Migrate from TSLint to ESLint
You need to install ESLint. ESLint doesn't natively support TypeScript, so you will also need to install eslint-typescript-support:
npm install --save-dev eslint @typescript-eslint/parser @typescript-eslint/eslint-plugin
The command above adds ESLint, adds a parser that makes ESLint understand TypeScript, and adds some TypeScript-specific rules.
Now, to make the actual migration simpler, run the tslint-to-eslint-config utility. This tool will take your TSLint configuration and create the "closest" ESLint configuration from it.
There should now be a new
.eslintrc.js file, a log file (
tslint-to-eslint-config.log), and likely changes to other files, like
.vscode/settings.json. Carefully review the changes, especially those made to existing files, and check the log file.
.eslintrc.js file is usually sufficient to get started but it's likely that the
parserOptions.project property is still set to your
tsconfig.json file. That means that ESLint rules can use semantic information, for example, is this variable a string or a number-array? This configuration enables some powerful rules but means that ESLint takes much longer to compute. The default rules for extensions do not require semantic information and unless you have added rules that do, we recommend you remove the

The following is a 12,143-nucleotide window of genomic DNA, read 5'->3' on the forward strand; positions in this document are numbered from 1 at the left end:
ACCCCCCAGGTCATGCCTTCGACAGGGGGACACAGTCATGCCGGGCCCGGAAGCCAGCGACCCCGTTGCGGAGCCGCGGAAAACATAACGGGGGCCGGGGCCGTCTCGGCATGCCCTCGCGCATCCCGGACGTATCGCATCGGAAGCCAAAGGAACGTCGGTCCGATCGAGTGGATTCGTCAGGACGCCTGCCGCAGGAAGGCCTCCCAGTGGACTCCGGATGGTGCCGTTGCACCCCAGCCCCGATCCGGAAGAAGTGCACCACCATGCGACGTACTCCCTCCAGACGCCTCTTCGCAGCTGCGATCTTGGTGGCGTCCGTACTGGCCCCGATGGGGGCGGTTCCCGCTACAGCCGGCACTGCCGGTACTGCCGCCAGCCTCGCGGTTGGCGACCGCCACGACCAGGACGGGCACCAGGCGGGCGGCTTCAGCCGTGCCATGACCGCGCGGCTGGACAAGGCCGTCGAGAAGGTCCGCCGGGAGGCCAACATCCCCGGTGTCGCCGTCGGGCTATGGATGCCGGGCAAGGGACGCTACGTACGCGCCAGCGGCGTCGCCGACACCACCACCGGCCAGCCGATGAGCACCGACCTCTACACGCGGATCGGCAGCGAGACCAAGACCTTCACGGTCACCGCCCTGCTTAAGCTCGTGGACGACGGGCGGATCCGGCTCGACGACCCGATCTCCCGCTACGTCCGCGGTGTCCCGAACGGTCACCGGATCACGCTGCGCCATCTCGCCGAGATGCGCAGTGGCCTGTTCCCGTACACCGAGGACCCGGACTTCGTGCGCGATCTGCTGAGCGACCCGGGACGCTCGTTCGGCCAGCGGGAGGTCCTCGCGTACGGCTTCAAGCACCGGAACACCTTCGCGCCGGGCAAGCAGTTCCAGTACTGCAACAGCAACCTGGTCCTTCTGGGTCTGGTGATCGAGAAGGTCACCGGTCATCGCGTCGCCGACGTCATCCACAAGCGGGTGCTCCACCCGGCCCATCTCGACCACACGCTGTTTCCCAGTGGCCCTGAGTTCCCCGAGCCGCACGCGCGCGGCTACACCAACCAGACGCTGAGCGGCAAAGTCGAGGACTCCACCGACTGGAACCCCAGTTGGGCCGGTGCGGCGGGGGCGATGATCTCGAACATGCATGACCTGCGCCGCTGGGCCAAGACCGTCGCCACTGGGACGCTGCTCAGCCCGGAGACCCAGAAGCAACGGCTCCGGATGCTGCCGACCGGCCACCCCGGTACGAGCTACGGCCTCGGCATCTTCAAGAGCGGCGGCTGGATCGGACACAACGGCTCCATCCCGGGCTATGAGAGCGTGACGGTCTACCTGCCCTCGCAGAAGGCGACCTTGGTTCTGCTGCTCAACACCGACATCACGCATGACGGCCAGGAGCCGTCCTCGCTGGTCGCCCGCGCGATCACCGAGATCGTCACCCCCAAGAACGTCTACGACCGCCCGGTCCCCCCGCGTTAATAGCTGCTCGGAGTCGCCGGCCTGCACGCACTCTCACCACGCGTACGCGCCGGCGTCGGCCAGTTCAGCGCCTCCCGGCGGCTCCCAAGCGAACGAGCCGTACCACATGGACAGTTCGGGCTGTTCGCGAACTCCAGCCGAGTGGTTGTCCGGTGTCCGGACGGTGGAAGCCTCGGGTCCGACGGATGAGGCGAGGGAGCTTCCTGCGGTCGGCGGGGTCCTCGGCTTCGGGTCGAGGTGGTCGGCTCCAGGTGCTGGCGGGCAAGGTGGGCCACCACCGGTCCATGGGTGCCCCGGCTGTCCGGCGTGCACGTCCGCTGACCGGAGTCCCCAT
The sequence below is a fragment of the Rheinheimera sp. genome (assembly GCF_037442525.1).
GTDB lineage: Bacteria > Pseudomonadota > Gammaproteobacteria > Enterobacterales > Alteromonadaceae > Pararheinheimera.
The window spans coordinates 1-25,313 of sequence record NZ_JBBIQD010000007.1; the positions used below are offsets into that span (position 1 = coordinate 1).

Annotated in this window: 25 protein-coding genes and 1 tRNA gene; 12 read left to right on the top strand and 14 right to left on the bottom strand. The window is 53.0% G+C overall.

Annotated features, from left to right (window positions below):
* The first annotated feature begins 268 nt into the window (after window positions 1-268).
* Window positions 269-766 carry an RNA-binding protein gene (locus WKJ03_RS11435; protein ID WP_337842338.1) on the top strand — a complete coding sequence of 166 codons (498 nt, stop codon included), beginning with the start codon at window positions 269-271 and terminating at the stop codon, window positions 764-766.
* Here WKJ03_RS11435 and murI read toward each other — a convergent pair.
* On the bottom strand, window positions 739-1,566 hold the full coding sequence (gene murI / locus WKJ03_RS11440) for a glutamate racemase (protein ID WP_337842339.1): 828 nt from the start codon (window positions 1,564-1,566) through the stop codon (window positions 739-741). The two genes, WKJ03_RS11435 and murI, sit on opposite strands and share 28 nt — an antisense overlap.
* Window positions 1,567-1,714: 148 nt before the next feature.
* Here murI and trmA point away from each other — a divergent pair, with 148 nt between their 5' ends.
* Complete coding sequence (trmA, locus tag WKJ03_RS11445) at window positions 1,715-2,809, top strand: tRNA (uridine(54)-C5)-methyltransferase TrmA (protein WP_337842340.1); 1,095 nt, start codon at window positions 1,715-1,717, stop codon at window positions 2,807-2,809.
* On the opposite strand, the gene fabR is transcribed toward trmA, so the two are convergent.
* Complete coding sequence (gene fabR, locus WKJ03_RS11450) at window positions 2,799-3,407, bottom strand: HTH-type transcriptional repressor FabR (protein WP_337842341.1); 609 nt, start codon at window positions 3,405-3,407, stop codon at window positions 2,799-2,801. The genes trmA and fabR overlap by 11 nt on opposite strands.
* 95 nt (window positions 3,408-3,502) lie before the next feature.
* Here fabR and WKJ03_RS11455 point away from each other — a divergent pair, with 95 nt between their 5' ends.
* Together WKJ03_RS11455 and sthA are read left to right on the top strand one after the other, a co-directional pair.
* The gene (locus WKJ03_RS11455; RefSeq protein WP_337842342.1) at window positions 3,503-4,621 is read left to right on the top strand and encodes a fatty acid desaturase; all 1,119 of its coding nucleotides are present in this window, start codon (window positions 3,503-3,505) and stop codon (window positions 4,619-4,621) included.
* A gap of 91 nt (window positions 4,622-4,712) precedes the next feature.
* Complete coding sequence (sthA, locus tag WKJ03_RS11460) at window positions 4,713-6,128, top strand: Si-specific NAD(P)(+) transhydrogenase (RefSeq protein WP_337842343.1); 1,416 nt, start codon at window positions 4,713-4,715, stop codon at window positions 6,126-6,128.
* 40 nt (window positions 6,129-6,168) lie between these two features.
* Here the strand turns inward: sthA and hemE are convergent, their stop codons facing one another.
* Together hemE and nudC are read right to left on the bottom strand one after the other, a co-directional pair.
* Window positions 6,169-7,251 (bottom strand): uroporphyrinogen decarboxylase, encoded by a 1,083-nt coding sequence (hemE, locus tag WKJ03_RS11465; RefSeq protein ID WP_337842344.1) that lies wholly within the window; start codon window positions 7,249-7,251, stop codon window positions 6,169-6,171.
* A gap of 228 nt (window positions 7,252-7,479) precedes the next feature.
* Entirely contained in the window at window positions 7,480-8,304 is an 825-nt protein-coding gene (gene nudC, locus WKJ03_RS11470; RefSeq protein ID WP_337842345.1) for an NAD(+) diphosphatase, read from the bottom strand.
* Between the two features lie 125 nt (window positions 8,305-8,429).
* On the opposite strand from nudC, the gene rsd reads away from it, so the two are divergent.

You are now ready to run ESLint, but before doing that, we recommend you disable TSLint. To do so, open the Extensions view and select Disable in the context menu of the TSLint extension.
It is time to lint! Use this command:
eslint -c .eslintrc.js --ext .ts <mySrcFolder> (notice the
--ext .ts option which tells ESLint to look at TypeScript files). We recommend putting the command in the
scripts section of your
package.json-file, like so:
"lint": "eslint -c .eslintrc.js --ext .ts <mySrcFolder>"
To integrate ESLint with Visual Studio Code, do the following:
- Install the ESLint extension.
- Create a task via the Tasks: Configure Task command and select npm: lint.
- In the resulting
tasks.jsonfile, configure the problem matcher to be
Hint: ESLint is sometimes "more correct" in how it does things and you may see warnings that you didn't have before, for example calling out missing semicolons. Try the
--fix option to let ESLint clean up things up for you.
Congratulations. You should now have a working ESLint setup and it's time to clean up.
The removal of TSLint depends on your project, but usually these are the steps:
vscode/extensions.jsonto recommend the ESLint extension and not TSLint anymore:
"recommendations": [ "dbaeumer.vscode-eslint" ]
Remove the dependency on
Uninstall TSLint with
npm uninstall tslint.